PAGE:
OREM, Utah — Friends, family and colleagues of a U.S. Border Patrol agent shot last week in Arizona remembered him Thursday as a loving family man and member of a unique group committed to protecting America and serving others.
Hundreds turned out for a second funeral service for Nicholas Ivie at Utah Valley University. Dozens of law enforcement officials lined the street as a hearse arrived at the university, and the audience stood as bagpipes played and six fellow agents escorted Ivie’s flag-draped coffin into the building.
Ivie epitomized the individuals of character and mettle who serve on the border each day, said David Aguilar, deputy commission of U.S. Customs and Border Protection.
Aguilar himself served in the border patrol for 30 years, and likened agents to those serving in the military: Individuals who are responsive to the needs of the country, their communities and citizens.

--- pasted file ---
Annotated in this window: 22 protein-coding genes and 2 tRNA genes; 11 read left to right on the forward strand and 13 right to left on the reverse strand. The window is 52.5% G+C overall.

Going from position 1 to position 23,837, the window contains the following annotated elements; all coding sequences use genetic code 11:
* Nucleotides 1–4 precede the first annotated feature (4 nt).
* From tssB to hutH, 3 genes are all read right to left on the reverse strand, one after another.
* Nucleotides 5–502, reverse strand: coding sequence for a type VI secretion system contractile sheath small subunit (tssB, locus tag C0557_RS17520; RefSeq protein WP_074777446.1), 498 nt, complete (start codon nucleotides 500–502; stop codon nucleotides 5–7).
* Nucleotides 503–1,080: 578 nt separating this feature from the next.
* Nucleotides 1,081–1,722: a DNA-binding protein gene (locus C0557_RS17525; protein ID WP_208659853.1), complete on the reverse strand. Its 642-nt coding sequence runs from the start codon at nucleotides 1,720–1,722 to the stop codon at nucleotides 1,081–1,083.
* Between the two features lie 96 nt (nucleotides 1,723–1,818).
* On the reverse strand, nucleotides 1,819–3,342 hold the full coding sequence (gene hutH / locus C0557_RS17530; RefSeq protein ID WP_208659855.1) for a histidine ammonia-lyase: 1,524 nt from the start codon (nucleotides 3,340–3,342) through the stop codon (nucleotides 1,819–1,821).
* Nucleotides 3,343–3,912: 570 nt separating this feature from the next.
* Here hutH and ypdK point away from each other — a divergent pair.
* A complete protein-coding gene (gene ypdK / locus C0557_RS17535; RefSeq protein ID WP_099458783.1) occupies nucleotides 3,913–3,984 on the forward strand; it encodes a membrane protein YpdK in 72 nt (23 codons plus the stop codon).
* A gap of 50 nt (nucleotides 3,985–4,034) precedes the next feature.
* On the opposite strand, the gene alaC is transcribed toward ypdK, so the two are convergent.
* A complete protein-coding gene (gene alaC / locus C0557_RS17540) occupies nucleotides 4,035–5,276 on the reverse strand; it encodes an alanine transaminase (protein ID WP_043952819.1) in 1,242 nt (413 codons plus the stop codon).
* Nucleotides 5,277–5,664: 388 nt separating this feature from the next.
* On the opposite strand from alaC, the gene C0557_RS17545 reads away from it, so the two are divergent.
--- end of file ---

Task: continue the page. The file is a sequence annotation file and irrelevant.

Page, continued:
“Everyone who knew Nick was proud and ready to serve with him,” Aguilar said. “He was a member of a family that patrols, rides, hikes, trudges, toils and flies the borders of our nation in order to protect our way of life.”
Ivie, an agent who regularly patrolled on horseback, was shot to death last week near the Mexico border as three agents responded to an alarm that was triggered by a sensor aimed at detecting smugglers. A second agent was wounded. The FBI says it appears the agents opened fire on each other in a case of friendly fire.
U.S. Border Patrol Chief Michael Fisher recounted traveling to the spot where Ivie died last week, trekking up through heavy washes, a steep climb to the saddle of the mountain where Ivie was working. He spent about 20 minutes there, saying a prayer for Ivie and his family.
“I know that Nick would have preferred that we went up on horseback, but it was not to be done that day,” Fisher said, adding that he instead wore his official patrol-issued cowboy boots in Ivie’s honor.
A Provo native, Ivie was to be buried later Thursday in the cemetery in nearby Spanish Fork.